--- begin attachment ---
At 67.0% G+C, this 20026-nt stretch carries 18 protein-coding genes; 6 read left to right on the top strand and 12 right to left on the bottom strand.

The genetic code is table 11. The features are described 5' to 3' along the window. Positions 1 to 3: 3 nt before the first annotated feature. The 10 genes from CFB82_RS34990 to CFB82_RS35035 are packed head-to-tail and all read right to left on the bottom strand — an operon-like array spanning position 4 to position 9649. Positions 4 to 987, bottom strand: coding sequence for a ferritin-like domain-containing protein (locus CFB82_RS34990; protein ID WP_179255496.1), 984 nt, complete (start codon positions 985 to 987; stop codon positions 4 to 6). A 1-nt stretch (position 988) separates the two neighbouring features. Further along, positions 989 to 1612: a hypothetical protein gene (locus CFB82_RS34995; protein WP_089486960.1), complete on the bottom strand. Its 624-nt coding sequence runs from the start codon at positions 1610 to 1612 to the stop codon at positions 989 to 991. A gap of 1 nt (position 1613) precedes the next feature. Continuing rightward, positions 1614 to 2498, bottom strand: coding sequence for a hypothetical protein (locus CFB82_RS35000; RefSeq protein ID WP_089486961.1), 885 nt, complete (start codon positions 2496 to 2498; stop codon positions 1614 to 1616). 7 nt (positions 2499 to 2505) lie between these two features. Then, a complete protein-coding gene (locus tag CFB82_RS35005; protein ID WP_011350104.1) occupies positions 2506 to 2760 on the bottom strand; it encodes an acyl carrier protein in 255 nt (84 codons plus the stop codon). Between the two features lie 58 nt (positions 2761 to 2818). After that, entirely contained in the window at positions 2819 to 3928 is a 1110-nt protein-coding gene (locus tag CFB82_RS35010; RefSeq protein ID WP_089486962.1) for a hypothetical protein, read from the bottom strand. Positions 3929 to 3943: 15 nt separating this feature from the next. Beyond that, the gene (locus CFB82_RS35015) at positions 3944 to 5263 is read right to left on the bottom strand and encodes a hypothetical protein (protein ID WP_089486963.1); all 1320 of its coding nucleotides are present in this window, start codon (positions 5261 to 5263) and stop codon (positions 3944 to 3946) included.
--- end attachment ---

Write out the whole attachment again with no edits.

At 67.0% G+C, this 20026-nt stretch carries 18 protein-coding genes; 6 read left to right on the top strand and 12 right to left on the bottom strand.

The genetic code is table 11. The features are described 5' to 3' along the window. Positions 1 to 3: 3 nt before the first annotated feature. The 10 genes from CFB82_RS34990 to CFB82_RS35035 are packed head-to-tail and all read right to left on the bottom strand — an operon-like array spanning position 4 to position 9649. Positions 4 to 987, bottom strand: coding sequence for a ferritin-like domain-containing protein (locus CFB82_RS34990; protein ID WP_179255496.1), 984 nt, complete (start codon positions 985 to 987; stop codon positions 4 to 6). A 1-nt stretch (position 988) separates the two neighbouring features. Further along, positions 989 to 1612: a hypothetical protein gene (locus CFB82_RS34995; protein WP_089486960.1), complete on the bottom strand. Its 624-nt coding sequence runs from the start codon at positions 1610 to 1612 to the stop codon at positions 989 to 991. A gap of 1 nt (position 1613) precedes the next feature. Continuing rightward, positions 1614 to 2498, bottom strand: coding sequence for a hypothetical protein (locus CFB82_RS35000; RefSeq protein ID WP_089486961.1), 885 nt, complete (start codon positions 2496 to 2498; stop codon positions 1614 to 1616). 7 nt (positions 2499 to 2505) lie between these two features. Then, a complete protein-coding gene (locus tag CFB82_RS35005; protein ID WP_011350104.1) occupies positions 2506 to 2760 on the bottom strand; it encodes an acyl carrier protein in 255 nt (84 codons plus the stop codon). Between the two features lie 58 nt (positions 2761 to 2818). After that, entirely contained in the window at positions 2819 to 3928 is a 1110-nt protein-coding gene (locus tag CFB82_RS35010; RefSeq protein ID WP_089486962.1) for a hypothetical protein, read from the bottom strand. Positions 3929 to 3943: 15 nt separating this feature from the next. Beyond that, the gene (locus CFB82_RS35015) at positions 3944 to 5263 is read right to left on the bottom strand and encodes a hypothetical protein (protein ID WP_089486963.1); all 1320 of its coding nucleotides are present in this window, start codon (positions 5261 to 5263) and stop codon (positions 3944 to 3946) included.